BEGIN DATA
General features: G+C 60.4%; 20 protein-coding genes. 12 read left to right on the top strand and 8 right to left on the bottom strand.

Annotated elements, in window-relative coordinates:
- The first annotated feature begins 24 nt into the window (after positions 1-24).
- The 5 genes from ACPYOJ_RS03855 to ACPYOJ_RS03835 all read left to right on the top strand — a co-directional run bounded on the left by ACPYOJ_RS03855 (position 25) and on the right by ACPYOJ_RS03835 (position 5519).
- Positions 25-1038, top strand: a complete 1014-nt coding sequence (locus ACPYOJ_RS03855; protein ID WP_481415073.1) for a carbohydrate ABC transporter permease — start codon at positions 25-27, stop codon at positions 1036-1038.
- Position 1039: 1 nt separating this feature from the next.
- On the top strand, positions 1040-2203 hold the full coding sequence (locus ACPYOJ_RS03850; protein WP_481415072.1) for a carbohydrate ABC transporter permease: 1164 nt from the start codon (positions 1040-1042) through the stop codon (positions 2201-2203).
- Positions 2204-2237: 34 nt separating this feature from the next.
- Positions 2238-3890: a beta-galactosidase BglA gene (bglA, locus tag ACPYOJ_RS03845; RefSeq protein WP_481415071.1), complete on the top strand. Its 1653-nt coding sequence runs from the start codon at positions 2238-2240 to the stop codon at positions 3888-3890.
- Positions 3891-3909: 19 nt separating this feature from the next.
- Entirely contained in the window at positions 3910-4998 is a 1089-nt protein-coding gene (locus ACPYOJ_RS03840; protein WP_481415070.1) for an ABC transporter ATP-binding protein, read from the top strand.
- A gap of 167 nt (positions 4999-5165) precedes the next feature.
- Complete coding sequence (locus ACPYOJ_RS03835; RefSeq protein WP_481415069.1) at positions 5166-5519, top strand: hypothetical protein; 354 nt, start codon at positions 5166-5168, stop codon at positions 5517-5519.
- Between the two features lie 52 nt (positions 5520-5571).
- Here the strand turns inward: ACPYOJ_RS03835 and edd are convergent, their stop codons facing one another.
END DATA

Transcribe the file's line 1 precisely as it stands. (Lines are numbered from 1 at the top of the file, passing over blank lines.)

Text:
General features: G+C 60.4%; 20 protein-coding genes. 12 read left to right on the top strand and 8 right to left on the bottom strand.